As December Falls – ‘Join The Club’

By Katherine Allvey

Punk is the music of independence. From every teen with an off-centre, poorly dyed mohawk to an office worker rolling down their sleeves to cover their tattooed Black Flag bars, it’s a scene where you have to be prepared to go it alone. As December Falls represent that spirit to a tee.  

For the last nine years they’ve been tearing up the UK circuit and have recently spread their wings on a European tour. In addition to their invigorating live shows, they’re the kind of band to put their money where their mouth is, both literally and figuratively: the bank loan they took out to self-fund their second album was repaid instantly thanks to the floods of pre-orders and their beast of a social media presence. ‘Join The Club’, As December Falls’ third outing, promises a heavier take on the pop-punk staples of angst, power chords and jolly nihilism.  

While there is a decent amount of bite to the tracks, the ‘heaviness’ on ‘Join The Club’ isn’t oppressive at all and partially concealed behind Bethany’s Barbie vocals. ‘Mayday’ is the biggest stomper and piles digital guitar onto the brittle drumbeats until the cracks show, and while As December Falls is more than capable of doing the epic pop-punk nihilism, their strength is in their vulnerability. ‘Go Away’ could have worked as a moody teenage door-slam, but what we get is aching Samiam desperation echoing through Matt Skiba’s stereo, and the empty ‘older Amy Lee’ strength pulsing through ‘I Can’t Sleep’ elevates As December Falls above their posing contemporaries. However, it’s the quiet little road lullaby ‘Home’ that captures your heart. It’s a lonely song, as raw as a skinned knee, and proves that As December Falls has the rare quality of being able to twist an empathetic knife without compromising on their sound. It’s their elegance with the dramatic pauses, frequently with a hauntingly sincere Gaslight Anthem-lite guitar line or point of screeching rage, that add a certain charm to the experience of each song.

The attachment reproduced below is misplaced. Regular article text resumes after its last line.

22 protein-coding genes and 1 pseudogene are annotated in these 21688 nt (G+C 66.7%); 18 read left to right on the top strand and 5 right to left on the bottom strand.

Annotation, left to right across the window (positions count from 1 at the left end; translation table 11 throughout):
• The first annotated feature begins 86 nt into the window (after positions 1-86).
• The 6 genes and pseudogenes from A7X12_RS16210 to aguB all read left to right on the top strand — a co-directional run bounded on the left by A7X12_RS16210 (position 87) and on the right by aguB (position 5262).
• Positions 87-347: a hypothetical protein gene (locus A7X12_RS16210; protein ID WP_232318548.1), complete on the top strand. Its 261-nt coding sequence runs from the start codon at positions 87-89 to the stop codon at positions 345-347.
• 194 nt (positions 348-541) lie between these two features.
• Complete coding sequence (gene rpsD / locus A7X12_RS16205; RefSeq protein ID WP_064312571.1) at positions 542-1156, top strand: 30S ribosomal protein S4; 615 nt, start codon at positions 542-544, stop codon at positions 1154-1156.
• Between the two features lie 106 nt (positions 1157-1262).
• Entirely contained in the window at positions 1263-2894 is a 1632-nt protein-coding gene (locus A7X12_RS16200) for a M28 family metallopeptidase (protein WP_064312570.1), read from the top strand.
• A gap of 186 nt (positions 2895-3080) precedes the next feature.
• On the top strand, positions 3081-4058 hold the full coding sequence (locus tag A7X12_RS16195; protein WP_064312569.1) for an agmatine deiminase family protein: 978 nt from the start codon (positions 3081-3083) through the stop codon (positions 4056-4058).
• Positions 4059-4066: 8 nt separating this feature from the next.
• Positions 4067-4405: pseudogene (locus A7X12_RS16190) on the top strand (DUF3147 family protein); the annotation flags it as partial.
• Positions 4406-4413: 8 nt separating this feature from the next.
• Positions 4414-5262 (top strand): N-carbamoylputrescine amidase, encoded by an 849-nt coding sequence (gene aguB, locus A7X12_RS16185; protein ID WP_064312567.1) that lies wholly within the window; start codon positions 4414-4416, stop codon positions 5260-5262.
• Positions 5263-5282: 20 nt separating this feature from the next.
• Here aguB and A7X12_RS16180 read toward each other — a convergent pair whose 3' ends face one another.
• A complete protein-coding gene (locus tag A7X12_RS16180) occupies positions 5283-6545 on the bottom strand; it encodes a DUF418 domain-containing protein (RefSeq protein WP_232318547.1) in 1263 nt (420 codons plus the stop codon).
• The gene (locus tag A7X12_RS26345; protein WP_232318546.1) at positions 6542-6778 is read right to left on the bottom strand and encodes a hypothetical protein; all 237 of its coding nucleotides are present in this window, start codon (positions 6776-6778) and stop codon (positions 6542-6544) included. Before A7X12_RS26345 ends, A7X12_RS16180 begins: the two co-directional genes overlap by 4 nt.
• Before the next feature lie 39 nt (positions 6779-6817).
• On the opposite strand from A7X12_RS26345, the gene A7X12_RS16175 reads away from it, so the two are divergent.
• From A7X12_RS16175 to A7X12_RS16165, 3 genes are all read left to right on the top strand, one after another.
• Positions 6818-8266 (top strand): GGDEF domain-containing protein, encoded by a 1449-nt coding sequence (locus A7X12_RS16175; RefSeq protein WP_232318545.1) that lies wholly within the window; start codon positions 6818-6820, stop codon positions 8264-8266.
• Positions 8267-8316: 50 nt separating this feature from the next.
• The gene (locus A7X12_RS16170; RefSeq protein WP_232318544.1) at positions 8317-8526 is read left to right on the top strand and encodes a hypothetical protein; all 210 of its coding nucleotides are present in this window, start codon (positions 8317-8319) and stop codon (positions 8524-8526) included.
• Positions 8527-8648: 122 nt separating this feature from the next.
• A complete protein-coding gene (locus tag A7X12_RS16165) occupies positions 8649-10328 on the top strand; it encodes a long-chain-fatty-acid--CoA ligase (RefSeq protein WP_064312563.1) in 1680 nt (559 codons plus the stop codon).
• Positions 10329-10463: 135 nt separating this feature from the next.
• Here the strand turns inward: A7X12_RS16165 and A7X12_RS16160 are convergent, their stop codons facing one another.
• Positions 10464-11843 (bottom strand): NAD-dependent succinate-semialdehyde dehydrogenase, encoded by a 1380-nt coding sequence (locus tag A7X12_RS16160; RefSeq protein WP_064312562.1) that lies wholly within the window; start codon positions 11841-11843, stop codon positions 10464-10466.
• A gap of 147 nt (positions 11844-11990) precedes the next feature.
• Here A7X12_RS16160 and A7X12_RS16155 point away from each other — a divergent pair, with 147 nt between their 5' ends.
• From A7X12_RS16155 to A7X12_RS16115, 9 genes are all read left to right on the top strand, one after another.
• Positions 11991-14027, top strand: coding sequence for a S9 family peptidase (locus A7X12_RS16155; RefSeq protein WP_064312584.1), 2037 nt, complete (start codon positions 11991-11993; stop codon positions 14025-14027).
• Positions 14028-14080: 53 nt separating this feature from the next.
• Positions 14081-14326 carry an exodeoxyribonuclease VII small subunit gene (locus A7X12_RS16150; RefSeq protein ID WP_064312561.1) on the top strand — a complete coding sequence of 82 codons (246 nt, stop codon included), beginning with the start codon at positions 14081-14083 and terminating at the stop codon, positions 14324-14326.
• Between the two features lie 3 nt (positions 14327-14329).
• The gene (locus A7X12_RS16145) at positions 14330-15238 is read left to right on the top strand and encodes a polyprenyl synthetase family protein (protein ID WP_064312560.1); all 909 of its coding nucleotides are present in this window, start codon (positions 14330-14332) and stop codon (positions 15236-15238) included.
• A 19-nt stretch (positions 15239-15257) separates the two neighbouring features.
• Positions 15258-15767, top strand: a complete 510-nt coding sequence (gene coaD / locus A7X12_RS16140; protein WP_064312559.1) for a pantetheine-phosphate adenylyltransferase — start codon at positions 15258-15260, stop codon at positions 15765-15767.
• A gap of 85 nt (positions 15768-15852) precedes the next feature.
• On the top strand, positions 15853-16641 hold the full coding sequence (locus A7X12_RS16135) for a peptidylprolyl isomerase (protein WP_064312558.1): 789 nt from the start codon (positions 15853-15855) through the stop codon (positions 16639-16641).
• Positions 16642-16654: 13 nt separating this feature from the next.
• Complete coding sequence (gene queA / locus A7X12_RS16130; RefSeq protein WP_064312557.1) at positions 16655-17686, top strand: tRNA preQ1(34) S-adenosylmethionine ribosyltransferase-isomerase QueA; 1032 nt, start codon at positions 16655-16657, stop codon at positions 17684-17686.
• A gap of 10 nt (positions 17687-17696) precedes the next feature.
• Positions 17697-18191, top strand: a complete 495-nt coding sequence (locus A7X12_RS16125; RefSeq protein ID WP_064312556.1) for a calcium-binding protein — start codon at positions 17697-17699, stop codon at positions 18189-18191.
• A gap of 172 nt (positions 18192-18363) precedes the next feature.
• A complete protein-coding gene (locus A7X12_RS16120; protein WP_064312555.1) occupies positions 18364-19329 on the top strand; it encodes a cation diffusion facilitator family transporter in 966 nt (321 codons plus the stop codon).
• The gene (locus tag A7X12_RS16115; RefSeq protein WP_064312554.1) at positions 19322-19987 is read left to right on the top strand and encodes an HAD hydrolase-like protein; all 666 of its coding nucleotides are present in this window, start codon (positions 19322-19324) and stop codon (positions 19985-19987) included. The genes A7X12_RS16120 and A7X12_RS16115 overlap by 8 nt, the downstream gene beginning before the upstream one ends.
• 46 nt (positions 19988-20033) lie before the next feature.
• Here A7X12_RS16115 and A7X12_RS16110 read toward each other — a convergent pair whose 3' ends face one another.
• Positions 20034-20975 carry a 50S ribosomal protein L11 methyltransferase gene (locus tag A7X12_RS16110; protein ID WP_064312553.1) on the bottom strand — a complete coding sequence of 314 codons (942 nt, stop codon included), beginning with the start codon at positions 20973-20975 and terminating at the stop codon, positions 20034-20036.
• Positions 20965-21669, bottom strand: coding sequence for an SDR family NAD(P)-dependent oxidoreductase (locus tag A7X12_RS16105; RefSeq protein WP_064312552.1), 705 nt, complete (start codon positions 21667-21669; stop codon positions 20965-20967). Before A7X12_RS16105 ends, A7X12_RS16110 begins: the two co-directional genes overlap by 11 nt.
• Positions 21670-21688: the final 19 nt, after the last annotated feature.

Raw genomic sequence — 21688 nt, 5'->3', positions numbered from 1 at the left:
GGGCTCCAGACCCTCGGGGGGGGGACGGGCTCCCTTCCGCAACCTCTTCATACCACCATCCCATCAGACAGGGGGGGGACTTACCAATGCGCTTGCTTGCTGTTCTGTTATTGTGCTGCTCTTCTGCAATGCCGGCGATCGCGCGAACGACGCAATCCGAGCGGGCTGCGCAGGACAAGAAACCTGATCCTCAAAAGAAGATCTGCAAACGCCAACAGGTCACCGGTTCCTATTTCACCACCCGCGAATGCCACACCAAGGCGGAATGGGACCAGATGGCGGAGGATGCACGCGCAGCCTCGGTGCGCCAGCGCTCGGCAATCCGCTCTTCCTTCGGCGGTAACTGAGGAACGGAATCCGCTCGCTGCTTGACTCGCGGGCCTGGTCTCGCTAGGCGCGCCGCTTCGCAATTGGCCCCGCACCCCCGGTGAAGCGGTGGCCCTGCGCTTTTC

This is an enticing and anachronistic record. It could have been sucked up by a tornado in 2001 and flung out today a la the Wizard of Oz, and you’d be none the wiser. ‘Join The Club’ is a masterful replica of exactly the sort of album which would be all over the rock clubs at the turn of the millennium without that much ‘modern’ innovation. To some that could be seen as a criticism, but it’s intended as a compliment. That particular era in punk produced countless iconic bands and carried with it a distinct scent of intentional purity, like honeysuckle mixed with stale beer in plastic cups. Knowing what you want to achieve as a band is an admirable goal, and to have set their musical sights on a specific and incredibly popular era with ‘Join The Club’ is going to be a strategy that wins As December Falls a lot more new fans outside their already-growing pool of followers. “I know you’ll be returning for me,” sings Bethany like a dumped nightingale on ‘Tear It Out’, and yes, we absolutely will be. It’s a courageous decision to walk your own line through the DIY Punk world, and As December Falls deserve your full admiration and attention.

KATE ALLVEY

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